Republicans have argued that if the Committee did not receive the requested documents this week, they would support the issuance of subpoenas. For example, during the Committee’s business meeting on May 23, 2018, Chairman Trey Gowdy stated:
“It just strikes me that waiting until June the 8th is a—is a—fairly small accommodation given the fact that they have assured us multiple times the—the—information will be made available. … If we don’t have them contemporaneous with the court filing, I’ll be the biggest cheerleader you have.”
Similarly, Republican Committee Member Paul Mitchell stated:
“The Chairman has conceded or acknowledged, when they file their response to litigation, they will respond to the questions. If they do not respond to the questions, I will join the Chairman and vote to proceed with a subpoena for the questions we’re entitled to. But to suggest that they respond to us prior to responding to legal action, Mr. Raskin, you know better. You wouldn’t do it if you were there. You can’t do it until you make your filing. So let’s be reasonable about this—let’s move on, if he doesn’t respond, let’s deal with him then.”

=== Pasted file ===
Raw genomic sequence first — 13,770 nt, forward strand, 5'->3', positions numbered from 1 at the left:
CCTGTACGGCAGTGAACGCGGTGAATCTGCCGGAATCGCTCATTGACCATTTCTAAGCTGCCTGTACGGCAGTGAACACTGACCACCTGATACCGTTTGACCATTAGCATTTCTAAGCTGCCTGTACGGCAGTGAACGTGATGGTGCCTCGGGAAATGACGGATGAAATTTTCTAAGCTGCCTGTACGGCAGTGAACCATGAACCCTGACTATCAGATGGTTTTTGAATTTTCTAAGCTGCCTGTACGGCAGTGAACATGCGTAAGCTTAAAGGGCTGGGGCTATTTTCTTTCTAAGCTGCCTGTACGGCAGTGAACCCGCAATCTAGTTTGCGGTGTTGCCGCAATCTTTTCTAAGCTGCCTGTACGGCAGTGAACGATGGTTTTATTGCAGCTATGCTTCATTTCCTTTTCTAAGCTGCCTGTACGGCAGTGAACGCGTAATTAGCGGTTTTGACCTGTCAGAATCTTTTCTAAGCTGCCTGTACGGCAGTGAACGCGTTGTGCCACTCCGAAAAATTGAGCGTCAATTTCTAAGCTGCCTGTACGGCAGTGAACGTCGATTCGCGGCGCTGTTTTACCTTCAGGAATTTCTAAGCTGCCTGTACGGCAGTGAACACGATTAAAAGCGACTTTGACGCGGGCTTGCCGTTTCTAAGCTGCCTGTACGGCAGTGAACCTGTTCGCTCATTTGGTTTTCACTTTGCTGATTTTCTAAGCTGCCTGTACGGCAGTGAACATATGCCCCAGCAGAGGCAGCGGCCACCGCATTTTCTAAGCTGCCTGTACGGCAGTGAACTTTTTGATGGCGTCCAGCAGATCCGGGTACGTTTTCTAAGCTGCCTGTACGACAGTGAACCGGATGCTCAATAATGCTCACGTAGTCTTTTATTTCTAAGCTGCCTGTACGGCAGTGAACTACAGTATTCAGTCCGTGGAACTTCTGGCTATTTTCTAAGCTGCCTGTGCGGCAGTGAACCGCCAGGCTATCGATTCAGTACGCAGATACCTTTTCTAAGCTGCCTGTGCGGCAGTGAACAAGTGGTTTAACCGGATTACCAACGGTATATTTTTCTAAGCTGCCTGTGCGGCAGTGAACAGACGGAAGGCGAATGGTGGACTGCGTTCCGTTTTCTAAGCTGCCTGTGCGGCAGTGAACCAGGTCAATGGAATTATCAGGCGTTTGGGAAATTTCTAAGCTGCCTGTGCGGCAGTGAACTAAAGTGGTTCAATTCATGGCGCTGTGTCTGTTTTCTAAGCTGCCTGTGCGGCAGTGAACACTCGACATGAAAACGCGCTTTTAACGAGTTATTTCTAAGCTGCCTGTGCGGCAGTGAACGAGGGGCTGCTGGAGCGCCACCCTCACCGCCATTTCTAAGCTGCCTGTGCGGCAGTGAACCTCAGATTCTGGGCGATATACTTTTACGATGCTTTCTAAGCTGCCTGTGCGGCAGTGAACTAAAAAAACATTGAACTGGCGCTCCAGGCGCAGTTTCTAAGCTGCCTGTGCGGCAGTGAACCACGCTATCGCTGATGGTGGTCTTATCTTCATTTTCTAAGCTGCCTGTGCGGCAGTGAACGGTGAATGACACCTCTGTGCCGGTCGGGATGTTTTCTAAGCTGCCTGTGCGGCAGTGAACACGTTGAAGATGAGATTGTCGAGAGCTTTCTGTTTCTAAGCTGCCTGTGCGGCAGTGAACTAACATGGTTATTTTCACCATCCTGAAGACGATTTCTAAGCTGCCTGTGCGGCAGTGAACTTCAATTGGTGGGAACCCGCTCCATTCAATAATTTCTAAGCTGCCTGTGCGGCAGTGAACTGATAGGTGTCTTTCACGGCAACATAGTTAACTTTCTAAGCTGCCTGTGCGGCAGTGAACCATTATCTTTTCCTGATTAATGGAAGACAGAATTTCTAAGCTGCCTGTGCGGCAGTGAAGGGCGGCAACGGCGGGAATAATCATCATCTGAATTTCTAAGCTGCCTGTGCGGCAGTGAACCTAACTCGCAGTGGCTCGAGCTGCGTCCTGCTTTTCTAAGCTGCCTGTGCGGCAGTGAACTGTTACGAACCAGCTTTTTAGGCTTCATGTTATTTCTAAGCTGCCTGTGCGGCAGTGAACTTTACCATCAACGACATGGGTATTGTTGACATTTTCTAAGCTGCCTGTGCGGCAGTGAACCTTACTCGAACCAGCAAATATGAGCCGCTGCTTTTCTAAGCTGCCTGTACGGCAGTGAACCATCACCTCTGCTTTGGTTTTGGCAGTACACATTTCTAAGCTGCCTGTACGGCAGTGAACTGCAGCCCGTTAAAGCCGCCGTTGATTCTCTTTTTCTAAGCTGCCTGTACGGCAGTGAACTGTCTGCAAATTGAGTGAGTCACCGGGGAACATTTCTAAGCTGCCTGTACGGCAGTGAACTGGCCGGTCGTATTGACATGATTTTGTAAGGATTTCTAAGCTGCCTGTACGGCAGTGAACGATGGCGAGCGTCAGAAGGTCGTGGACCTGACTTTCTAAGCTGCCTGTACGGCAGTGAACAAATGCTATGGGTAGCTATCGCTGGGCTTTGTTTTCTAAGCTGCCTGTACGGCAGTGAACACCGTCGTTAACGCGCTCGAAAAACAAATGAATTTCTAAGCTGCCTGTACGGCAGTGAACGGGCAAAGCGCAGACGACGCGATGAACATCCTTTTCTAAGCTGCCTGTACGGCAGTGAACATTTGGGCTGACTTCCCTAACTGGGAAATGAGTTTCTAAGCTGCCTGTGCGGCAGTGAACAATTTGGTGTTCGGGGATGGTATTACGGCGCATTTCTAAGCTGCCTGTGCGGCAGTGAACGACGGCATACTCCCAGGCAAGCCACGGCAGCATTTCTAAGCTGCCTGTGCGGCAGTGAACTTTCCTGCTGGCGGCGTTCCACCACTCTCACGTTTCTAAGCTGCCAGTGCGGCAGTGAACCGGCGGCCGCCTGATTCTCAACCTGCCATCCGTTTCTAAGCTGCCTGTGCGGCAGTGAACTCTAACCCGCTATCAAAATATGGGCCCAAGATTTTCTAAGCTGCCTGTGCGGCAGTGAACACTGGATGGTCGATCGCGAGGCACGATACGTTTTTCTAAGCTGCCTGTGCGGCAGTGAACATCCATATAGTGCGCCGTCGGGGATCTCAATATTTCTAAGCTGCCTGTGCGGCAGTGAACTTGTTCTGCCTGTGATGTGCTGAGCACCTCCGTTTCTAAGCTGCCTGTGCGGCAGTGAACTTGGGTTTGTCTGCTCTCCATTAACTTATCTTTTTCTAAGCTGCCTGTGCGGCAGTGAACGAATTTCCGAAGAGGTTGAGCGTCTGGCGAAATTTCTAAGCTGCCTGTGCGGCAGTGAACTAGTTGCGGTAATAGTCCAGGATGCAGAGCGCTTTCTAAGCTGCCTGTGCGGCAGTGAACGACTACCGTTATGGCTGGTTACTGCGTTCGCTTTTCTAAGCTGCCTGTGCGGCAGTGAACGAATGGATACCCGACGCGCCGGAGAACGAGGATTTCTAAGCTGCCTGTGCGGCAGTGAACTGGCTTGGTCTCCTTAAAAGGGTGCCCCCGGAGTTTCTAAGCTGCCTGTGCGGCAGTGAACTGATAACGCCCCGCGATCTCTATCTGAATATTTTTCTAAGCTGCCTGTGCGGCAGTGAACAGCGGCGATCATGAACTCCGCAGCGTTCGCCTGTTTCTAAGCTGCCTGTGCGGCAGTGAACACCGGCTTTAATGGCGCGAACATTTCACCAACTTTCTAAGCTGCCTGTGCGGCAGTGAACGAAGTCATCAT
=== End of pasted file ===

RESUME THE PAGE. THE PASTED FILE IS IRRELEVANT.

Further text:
In addition, Republican Committee Member Mark Meadows stated:
“I will work very diligently with the Chairman and the Ranking Member to assure that we do get those documents cause no one in this body, on this Committee, has been stonewalled more by the Department of Justice than I have on a different issue, and—and—so I can relate, and I will not tolerate it for your side nor my side regardless of the administration.”
Background on Requests for Documents from Departments of Commerce and Justice
- On March 26, the Commerce Department announced the decision to add the citizenship question. On that date, Secretary Wilbur Ross issued a memo conceding that career officials at the Census Bureau “expressed concern” that adding a citizenship question “would negatively impact the response rate for noncitizens.”